Three Essays on Governance Structure in the Hospital Industry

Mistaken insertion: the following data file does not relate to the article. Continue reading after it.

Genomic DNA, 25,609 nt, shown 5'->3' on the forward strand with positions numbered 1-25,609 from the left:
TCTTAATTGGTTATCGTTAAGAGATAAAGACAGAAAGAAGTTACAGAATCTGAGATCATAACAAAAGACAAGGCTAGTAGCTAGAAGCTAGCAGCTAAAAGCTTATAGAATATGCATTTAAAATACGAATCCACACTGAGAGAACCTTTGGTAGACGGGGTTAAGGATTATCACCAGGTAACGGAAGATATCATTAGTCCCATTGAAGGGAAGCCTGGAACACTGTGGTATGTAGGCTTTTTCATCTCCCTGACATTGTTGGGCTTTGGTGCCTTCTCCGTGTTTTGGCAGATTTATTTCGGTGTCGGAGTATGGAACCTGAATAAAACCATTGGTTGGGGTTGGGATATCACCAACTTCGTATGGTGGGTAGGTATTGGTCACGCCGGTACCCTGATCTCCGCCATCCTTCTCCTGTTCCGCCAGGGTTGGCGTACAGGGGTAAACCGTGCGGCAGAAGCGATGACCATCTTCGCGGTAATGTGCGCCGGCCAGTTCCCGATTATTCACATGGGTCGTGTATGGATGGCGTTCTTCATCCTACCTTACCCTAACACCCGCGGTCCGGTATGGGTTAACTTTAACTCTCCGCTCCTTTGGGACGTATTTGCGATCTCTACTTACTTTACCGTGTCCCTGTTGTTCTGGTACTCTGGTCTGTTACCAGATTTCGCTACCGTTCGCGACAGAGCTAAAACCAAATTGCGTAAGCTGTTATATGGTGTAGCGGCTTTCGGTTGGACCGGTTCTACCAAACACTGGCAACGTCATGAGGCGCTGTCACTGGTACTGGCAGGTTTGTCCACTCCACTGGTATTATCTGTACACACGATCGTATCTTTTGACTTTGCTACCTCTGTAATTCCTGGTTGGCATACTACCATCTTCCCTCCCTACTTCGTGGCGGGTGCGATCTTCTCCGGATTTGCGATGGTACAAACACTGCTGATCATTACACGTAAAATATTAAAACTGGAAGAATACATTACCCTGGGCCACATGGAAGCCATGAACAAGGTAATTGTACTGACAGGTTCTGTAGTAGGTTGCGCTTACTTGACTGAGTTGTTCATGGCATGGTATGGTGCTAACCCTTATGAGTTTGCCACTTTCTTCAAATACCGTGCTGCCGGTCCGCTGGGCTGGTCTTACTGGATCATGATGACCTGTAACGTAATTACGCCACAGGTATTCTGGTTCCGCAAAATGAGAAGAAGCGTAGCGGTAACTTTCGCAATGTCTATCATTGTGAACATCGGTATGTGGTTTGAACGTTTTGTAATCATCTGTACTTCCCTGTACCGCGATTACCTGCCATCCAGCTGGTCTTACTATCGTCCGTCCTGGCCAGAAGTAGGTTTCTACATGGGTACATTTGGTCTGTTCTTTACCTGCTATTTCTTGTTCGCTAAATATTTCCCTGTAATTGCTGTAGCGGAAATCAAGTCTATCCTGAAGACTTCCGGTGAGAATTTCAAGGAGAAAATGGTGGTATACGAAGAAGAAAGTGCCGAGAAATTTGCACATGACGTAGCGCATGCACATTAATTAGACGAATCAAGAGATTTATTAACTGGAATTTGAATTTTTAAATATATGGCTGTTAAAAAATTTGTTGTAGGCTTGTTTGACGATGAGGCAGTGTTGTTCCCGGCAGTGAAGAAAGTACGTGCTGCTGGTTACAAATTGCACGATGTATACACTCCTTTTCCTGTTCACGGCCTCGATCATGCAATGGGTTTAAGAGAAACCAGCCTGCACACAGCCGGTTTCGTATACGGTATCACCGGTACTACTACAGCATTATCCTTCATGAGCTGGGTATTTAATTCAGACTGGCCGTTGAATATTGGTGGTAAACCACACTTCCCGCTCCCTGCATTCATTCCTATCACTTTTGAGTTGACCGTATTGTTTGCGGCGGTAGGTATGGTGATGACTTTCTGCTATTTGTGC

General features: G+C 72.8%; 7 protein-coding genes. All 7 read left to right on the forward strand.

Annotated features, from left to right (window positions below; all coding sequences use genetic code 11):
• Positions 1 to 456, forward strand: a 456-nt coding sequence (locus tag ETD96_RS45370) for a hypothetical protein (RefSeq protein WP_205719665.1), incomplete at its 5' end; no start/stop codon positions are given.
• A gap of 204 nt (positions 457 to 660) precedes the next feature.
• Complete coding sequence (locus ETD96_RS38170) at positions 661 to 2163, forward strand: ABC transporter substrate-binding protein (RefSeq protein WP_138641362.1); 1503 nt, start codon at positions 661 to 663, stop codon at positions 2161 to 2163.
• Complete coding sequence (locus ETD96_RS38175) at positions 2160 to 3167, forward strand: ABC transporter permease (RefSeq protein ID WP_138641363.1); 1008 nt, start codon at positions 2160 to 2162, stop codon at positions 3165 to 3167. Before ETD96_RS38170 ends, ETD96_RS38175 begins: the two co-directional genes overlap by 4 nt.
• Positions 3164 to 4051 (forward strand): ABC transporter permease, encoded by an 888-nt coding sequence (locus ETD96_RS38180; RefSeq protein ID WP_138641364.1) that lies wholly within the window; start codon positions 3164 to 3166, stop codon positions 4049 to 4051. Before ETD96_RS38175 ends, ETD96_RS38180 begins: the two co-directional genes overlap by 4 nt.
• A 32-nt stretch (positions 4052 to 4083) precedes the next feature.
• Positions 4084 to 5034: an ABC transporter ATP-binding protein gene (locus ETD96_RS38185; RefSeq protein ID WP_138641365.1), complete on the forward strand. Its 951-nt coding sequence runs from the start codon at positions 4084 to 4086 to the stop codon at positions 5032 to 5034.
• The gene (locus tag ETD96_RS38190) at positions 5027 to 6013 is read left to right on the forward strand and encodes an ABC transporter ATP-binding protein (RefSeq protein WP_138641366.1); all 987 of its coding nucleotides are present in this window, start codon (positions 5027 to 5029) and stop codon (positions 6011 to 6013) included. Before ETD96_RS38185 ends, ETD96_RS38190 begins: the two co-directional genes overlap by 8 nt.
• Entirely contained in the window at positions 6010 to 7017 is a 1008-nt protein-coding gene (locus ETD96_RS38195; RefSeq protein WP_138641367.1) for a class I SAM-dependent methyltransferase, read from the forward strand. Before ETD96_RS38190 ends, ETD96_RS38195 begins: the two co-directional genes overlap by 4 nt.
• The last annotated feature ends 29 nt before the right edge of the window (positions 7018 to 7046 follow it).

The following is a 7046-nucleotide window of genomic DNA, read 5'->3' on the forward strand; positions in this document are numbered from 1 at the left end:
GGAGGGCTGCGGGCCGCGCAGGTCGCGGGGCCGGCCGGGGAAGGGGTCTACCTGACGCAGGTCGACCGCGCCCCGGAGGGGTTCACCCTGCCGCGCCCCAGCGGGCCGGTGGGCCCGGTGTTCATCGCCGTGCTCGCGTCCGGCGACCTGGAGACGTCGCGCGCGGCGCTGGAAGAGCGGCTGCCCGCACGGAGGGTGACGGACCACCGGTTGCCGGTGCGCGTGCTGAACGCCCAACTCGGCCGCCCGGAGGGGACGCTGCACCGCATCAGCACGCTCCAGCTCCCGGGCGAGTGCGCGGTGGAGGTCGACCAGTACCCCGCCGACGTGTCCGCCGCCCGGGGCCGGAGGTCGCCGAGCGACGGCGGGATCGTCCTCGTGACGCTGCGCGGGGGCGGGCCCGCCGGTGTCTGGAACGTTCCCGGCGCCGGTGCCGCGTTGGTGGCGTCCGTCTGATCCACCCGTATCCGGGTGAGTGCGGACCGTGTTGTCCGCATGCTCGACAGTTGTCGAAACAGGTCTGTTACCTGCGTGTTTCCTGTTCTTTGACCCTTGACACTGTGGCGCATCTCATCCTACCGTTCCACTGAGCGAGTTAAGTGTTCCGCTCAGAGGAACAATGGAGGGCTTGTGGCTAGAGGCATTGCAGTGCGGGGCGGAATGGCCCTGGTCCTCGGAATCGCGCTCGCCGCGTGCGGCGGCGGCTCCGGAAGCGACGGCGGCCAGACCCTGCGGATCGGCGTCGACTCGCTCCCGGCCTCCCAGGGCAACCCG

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An important factor in the rise of health care costs is the structure and performance of health care markets. This is an area in which policy can be particularly effective. Health care markets are characterized by complex interactions between consumers, physicians, insurers, facilities, and government agencies. Physicians, insurers, and facilities operate under a mix of objectives and governance structures. The many varieties of objectives and governance structures can be broadly categorized as for-profit, not-for-profit, and governmental. In the three chapters that follow I construct a theoretical framework to analyze hospital behavior and use a 30 year panel of data on Californian hospitals to assess the validity of the models and to identify the impact of governance structure on behavior. Chapter II addresses firm objectives. I find that firms have a continuum of weighting allocations, with for-profit firms placing greater weight on profit, government firms placing greater weight on social objectives, and not-for-profit firms locating in a middle ground. All three types of governance structures display overlap in their objectives. In Chapter III, I identify patterns in hospital entry and exit. Like most manufacturing industries, entering hospitals are significantly smaller than incumbent hospitals and exiting hospitals are significantly smaller than surviving hospitals. The patterns of entry and exit for hospitals vary systematically with both governance structure and geographic diversification. In Chapter IV, I develop a model of hospital entry that explains heterogeneous entry size and firm survival. I find entry size to be a relatively important factor in firm survival. In general entering on a larger scale increases the probability of survival. Despite this fact many firms enter relatively small. The model that I develop resolves small entry as a rational choice for uncertain firms.